The annual Pink Triangle installation on San Francisco’s Twin Peaks will be a little different this year and is looking for volunteers to help.
While the pink triangle is slated to be on display throughout June for Pride Month and, like last year, will be illuminated at night, its presence will change during the day, Patrick Carney, the project’s co-founder, explained in an email.
In place of the pink tarps traditionally used, Carney indicated that this year there will be more than a mile of brightly shining pink streamers hung in rows beneath each of the 43 rows of LED light strands and hung on the three sides of the triangle. “The pink streamers will not lie flat on the ground, they will be in the air,” Carney explained. “The layers of hanging 10-inch streamers can appear as fringes, like the Roaring 20s Art Deco-inspired fringed flapper dress.”
“It was meant to be draconian,” Carney remarked.
He added that this year is an experiment and he hopes it will be dramatic and highly visible during the day. The pink tarps were visible during the day when it was fairly clear, but the streamer plan would take that to a new level.
The lights take over when darkness falls over San Francisco, ensuring the icon remains visible day and night.
Burning Man’s Velvet Cabal, a collective of LGBTQ camps at the event, will help install the LED lights, Carney explained.
The canvas borders will be installed on Saturday 28th May from 9:00 am and the streamers will be placed on Sunday 29th May. Dismantling begins on July 1st. Volunteers can register here.
This year’s lighting ceremony will take place on Wednesday, June 1st at 8pm. She is preceded by the pink torch procession, beginning at Oakland City Hall with Mayor Libby Schaaf and escorted by members of Dykes on Bikes to San Francisco Mayor London Breed for the lighting. Cheer-San Francisco, the city’s official cheerleading team, will assist in the procession.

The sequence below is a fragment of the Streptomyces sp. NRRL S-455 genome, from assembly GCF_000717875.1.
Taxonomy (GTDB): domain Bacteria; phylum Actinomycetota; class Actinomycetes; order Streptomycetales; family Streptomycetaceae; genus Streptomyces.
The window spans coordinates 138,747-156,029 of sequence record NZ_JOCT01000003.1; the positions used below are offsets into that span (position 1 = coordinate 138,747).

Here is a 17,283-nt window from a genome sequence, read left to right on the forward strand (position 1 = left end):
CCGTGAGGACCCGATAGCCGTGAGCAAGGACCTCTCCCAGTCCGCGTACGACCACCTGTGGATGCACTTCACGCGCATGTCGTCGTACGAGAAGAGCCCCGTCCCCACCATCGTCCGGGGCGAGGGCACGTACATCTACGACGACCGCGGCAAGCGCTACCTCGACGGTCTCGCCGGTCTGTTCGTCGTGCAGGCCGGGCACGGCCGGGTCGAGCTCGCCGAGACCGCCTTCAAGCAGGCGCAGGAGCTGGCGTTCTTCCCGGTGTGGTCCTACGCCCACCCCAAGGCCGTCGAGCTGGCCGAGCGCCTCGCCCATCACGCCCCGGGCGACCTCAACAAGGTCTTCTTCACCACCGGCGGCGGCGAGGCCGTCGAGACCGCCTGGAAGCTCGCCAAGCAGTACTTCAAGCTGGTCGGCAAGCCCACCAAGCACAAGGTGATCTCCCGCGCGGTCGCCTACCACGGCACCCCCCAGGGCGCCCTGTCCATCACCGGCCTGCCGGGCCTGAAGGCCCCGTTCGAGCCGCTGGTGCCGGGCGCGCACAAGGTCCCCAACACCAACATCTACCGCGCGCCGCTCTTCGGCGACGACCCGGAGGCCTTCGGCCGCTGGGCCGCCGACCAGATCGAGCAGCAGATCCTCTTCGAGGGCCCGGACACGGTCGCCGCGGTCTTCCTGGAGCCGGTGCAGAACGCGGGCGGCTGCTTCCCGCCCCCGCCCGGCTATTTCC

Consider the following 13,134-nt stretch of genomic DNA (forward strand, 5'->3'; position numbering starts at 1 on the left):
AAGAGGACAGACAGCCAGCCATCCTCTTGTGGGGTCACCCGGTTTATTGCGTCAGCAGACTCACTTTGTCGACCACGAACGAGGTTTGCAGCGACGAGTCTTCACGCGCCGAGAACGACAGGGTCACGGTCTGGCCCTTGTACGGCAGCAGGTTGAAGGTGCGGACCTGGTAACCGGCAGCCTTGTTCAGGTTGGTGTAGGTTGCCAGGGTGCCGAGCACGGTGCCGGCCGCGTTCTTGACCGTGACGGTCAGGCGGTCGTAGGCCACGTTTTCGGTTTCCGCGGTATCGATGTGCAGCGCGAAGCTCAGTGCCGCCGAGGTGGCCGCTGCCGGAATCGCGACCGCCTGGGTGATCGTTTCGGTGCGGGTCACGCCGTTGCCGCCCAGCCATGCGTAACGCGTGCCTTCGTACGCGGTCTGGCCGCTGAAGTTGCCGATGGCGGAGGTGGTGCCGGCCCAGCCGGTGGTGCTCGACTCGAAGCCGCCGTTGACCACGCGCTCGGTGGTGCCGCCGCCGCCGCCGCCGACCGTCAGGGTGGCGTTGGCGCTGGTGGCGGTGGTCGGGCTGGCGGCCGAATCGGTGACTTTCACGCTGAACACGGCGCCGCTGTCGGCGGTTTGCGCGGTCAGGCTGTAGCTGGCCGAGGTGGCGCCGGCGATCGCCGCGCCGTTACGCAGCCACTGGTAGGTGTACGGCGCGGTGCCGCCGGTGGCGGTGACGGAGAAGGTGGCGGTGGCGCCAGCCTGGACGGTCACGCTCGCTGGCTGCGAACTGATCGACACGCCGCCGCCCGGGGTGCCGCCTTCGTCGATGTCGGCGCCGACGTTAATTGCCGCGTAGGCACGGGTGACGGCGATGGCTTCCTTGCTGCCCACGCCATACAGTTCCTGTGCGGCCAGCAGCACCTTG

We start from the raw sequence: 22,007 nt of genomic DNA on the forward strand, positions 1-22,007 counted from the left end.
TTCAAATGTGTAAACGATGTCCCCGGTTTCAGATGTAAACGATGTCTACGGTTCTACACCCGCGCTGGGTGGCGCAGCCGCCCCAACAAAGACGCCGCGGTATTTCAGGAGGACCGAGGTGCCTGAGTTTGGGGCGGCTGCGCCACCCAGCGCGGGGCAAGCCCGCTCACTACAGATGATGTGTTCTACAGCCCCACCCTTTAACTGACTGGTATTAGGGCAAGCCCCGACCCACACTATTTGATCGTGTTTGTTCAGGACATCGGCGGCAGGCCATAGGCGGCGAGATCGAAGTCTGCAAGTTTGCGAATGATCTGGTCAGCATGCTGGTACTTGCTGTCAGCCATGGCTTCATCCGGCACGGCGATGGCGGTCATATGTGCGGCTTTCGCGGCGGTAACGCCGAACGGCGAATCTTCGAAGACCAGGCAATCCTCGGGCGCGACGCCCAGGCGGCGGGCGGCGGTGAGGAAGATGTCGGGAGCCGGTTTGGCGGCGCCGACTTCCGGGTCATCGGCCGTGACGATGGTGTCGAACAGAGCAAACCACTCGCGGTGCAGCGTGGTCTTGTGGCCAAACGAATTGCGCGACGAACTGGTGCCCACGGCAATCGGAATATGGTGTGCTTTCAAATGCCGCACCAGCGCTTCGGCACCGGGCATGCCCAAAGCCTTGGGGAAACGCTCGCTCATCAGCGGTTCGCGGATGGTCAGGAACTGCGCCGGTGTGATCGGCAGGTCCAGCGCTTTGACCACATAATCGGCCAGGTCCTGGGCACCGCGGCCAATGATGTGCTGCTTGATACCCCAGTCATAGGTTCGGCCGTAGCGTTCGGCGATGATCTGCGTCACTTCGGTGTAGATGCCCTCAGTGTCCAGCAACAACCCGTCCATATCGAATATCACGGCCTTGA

Carney noted that the pink triangle is a reminder and a warning. It was originally used to brand suspected homosexuals in Nazi concentration camps. It was revived in the 1970s as a symbol of anti-homophobia protest and has been used as a symbol for LGBTQ+ Pride ever since.
Anyone interested in making a donation to support the installation can do so here.
Trans activist speaks virtually at Marin City church
Transgender activist Dee Dee Chamblee will be the guest speaker on Sunday, May 15 at 11 a.m. at St. Andrew Presbyterian Church, 101 Donahue Street in Marin City in the North Bay via Zoom from Atlanta.
Chamblee is an advocate and educator within the trans community and has more than 25 years’ experience organizing grassroots movements, according to a press release. She is the founder and director of La Gender Inc., which empowers the trans community on issues such as HIV/AIDS, homelessness, police profiling and systemic discrimination in employment, according to a press release. In 2011, then-President Barack Obama honored Chamblee as a “Champion of Change,” and her blog, Trans Equality, was posted to the White House website, the publication said.
St. Andrew Presbyterian Church is a multicultural community that welcomes everyone. It has a long history of civil rights and social justice activism. More information and access to the upcoming service can be found here.
Author Gomez honored by NBJC
Lesbian author and San Francisco resident Jewele Gomez will be one of several Black LGBTQ and same-sex women and female elders recognized by the National Black Justice Coalition during their Virtual Wisdom Awards on Monday, May 16 at 10 a.m. Pacific Time To be honored.